After these two breweries, there seems to be a great void in the Mexican beer market, with microbreweries, beer bars and brew pubs being rarities. I am told they do exist but I have yet to find one, or talk to anyone, Mexican or otherwise, who has drank Mexican craft beer. I have read on the internet that there are a few dotted around the country, specifically in Baja, Guadalajara, Mexico City and Tijuana. They certainly were not in the Acapulco area and from talking to the locals, it does not seem there is a desire or market for craft beer there. When I attempted to talk to my friends and relatives about the subject of craft beer they honestly had no concept of what I was talking about. Each and every one of them pointed out that there were numerous beers available in Mexico and did not seem to grasp that they were all virtually the same: mass-produced, light beers with little to no body or flavour, highly carbonated and 4-4.5% alcohol .
So what does all of this have to do with my hangover and how did it contribute.
A world class imperial stout that
carries a world class
Well, after returning from my vacation, I was itching to get down to my local watering hole to treat my taste buds to some big-hop, Pacific Northwest IPAs and see what else was new on tap. As it happens, I found North Coast's Old Rasputin Imperial Stout on tap at St Augustine's and as an added bonus, it was pouring from one of their recently installed nitro taps! For those of you who are not familiar with Old Rasputin, it is a world class imperial stout and a must for all stout lovers. And for those of you who are familiar with Old Rasputin but never tasted it poured from a nitro tap, do yourself a favour and search it out! It is well worth the effort. It is amazing how easily this 9% ABV monster beer goes down.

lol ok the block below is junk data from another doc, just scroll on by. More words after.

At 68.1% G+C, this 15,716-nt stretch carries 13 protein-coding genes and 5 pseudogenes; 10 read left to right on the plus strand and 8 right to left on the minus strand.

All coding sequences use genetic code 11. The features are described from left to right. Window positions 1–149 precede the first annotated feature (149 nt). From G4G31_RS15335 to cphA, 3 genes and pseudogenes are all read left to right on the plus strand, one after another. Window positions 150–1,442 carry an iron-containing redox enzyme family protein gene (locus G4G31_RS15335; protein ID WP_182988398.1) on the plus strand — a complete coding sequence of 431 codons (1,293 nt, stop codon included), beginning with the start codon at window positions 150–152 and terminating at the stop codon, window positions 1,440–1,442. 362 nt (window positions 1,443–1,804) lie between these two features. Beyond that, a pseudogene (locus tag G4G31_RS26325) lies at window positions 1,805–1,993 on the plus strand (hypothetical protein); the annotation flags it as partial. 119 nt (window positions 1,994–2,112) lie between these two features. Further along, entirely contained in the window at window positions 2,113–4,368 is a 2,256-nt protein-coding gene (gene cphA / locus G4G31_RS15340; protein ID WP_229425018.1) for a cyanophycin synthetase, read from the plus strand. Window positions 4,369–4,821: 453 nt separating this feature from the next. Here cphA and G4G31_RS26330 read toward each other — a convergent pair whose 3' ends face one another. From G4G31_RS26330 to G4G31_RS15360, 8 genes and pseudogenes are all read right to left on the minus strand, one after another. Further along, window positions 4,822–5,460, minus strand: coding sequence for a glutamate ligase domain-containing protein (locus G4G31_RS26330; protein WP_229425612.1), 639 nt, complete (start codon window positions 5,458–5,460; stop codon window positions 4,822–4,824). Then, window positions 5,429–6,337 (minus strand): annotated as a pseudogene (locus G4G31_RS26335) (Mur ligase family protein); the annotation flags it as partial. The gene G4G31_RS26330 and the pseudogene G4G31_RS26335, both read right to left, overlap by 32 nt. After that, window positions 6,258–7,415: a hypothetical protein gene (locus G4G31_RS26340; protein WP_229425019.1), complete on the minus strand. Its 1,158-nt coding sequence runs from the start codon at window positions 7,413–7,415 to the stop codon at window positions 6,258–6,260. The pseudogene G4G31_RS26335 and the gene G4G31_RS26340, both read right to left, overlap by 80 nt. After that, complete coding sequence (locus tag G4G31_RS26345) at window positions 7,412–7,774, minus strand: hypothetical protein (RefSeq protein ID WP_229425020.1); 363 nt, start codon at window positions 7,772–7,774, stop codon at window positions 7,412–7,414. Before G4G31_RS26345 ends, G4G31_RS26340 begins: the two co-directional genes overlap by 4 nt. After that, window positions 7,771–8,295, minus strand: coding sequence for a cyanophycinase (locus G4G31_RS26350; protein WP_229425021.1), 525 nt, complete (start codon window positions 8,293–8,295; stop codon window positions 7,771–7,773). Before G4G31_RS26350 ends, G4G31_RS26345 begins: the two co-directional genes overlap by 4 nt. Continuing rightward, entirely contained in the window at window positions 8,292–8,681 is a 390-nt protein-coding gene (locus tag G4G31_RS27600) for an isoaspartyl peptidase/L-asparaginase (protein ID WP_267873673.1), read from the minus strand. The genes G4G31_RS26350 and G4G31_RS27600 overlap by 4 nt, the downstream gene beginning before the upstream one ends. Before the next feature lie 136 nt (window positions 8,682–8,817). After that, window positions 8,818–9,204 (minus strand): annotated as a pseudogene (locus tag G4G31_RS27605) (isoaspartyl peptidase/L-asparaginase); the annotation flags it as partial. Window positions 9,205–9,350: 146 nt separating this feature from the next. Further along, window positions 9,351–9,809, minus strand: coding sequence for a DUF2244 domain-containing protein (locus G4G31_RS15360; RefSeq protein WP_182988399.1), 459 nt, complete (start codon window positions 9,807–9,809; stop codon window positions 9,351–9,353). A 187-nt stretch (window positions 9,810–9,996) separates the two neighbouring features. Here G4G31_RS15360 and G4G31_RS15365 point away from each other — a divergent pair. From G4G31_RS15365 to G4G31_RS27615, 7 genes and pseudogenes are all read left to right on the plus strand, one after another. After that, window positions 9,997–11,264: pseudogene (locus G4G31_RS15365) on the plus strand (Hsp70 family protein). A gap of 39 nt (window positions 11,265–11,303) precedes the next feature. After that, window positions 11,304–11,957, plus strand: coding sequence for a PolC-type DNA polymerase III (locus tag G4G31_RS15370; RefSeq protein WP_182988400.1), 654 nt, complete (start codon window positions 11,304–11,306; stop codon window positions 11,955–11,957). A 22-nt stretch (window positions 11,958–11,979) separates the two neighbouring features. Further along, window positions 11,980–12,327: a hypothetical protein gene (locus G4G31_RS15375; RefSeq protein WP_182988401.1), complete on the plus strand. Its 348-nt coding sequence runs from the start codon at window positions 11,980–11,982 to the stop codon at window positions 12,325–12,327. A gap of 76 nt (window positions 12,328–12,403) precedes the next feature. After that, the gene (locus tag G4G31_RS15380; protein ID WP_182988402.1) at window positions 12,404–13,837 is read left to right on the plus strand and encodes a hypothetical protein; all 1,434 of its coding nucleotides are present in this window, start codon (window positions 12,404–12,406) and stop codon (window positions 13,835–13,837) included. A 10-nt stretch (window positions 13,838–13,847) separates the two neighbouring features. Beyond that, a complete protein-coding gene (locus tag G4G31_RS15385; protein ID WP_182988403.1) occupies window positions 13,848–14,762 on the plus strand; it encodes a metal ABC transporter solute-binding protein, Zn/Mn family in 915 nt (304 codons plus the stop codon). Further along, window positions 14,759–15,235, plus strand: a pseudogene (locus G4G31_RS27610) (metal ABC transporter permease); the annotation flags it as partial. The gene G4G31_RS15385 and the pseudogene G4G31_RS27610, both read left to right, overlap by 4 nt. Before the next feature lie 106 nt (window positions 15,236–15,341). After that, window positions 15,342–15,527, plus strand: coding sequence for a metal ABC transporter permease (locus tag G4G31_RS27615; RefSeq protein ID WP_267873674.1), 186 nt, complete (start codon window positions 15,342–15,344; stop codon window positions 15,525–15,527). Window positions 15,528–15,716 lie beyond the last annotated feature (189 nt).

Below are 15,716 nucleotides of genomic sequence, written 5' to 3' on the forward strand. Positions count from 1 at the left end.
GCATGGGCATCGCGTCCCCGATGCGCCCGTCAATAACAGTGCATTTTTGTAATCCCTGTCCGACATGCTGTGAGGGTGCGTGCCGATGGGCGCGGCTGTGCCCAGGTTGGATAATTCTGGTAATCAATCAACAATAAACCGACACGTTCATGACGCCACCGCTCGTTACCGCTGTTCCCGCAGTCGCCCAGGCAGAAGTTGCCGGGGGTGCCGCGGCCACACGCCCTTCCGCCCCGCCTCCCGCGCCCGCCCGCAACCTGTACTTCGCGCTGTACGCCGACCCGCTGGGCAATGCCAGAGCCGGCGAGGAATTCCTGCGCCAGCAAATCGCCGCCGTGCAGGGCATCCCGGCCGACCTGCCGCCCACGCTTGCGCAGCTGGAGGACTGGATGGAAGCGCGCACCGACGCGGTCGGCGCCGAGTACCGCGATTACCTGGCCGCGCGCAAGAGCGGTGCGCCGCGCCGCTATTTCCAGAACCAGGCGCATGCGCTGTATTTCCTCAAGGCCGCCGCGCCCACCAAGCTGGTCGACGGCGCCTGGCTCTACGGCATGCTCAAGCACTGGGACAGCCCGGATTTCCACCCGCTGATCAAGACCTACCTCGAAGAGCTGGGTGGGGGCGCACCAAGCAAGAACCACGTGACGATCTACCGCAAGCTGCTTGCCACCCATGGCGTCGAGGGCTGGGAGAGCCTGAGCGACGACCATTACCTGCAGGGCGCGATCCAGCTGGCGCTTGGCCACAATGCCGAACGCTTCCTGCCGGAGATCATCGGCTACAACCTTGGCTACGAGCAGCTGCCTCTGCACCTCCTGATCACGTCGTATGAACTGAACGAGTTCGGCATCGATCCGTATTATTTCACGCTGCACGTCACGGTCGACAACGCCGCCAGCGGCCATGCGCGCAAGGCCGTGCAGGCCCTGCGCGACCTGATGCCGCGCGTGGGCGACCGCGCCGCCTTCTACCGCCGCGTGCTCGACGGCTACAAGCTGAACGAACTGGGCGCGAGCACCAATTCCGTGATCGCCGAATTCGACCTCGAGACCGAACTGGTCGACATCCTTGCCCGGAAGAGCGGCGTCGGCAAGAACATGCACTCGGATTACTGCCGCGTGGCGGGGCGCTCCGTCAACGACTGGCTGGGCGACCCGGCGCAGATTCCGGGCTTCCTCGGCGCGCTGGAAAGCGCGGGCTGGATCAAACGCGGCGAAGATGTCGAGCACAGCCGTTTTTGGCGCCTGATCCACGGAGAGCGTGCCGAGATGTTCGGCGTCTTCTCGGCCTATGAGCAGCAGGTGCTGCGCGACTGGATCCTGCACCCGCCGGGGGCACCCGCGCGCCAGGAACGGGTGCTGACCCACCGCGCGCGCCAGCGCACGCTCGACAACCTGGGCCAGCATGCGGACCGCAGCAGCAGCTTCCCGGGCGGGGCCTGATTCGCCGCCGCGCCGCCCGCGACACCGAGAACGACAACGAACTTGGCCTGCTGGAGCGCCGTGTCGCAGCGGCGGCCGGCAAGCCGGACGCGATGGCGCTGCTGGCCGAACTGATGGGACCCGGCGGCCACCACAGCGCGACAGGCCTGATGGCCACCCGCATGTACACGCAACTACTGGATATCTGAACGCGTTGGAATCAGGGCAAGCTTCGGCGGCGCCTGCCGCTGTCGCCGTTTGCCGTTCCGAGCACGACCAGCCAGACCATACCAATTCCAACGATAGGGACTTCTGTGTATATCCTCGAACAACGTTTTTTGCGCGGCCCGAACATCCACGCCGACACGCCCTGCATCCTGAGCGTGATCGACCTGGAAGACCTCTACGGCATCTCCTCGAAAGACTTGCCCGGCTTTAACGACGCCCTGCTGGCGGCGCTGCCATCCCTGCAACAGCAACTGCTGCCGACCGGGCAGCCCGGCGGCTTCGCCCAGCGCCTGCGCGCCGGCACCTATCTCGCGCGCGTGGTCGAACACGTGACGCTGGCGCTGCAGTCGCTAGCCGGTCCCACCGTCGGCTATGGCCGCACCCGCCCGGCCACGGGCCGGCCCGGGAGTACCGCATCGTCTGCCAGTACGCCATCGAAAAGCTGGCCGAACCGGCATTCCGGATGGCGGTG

But it seems, after four weeks of drinking low-alcohol, bland beers, my tolerance level for the strong beers, widely available here in Vancouver, had been greatly reduced and I was not prepared for the full impact of this amazing black beauty. I quickly recognized this, and, during a momentary lapse of reason decided, despite the sublime quality of the beer, I needed to get home before more damage was done. But I could not bring myself to leave before ordering a Red Racer IPA to get my hop fix. Well, gearing down from 9% ABV to 7% ABV did not really help my cause, hence my predicament the next day. I was not planning to overindulge, but the great taste of these beers lured me into having one more than I should have and the strength hit me hard after a month of 4-5% beers of which I really could only tolerate a few before getting boated.
I truly hope that one day, someone in Mexico will see the need to produce different styles of craft beers. It is a market that is wide open and I believe, like here, in the 1980s and 1990s, if quality craft beers are introduced into the market, they will eventually catch on and take a chunk of the market away from the big, dominant breweries. So if anyone is looking for a warm climate to start a microbrewery, Mexico may be the place to certainly won't find a lot of competition, although selling the idea of craft beer to the locals may be a tougher sell than you think.
If anyone knows of any craft breweries in Mexico, I'd love to hear about it so I can further my research next year when I go down to visit my in-laws.


  1. Agree with you on Mexico.. its a very sad state for beer. I think its victim to few companies involved in the industry due to the duopoly forces.
    I dare say the 'hangover' was one of those well deserved ones with that crowd of hooligans you hang out with!! like my one in Scotland back in August when i got too excited over the scotch. I dare say you will get your tolerance back!

  2. Thanks Bierfesten. One of the main hooligans has been missing for a while though. Last rumoured to be drinking Southern Tier IPA in a small pub in Australia...

  3. Thanks for the comment Bierfesten
    The Mexican beer scene is a direct result of the money people controlling things instead of the artisans. We had a very similar, if not even worse, situation here in Canada up until the early 1980s and look at the scene now. No, we haven't caught up to California or Portland, but the scene here is thriving and growing in leaps and bounds. And this is all a result of people making beer for the sake of making quality, craft beer and not for the sake of pure profit. It started slow, but now, the craft beer sales are taking a small chunk of the market and are growing. In 20 years, we may rival Portland, San Diego, etc. And if someone can get the ball rolling in Mexico, even if it is just in one city, maybe in 20 years, they can be where we are now?!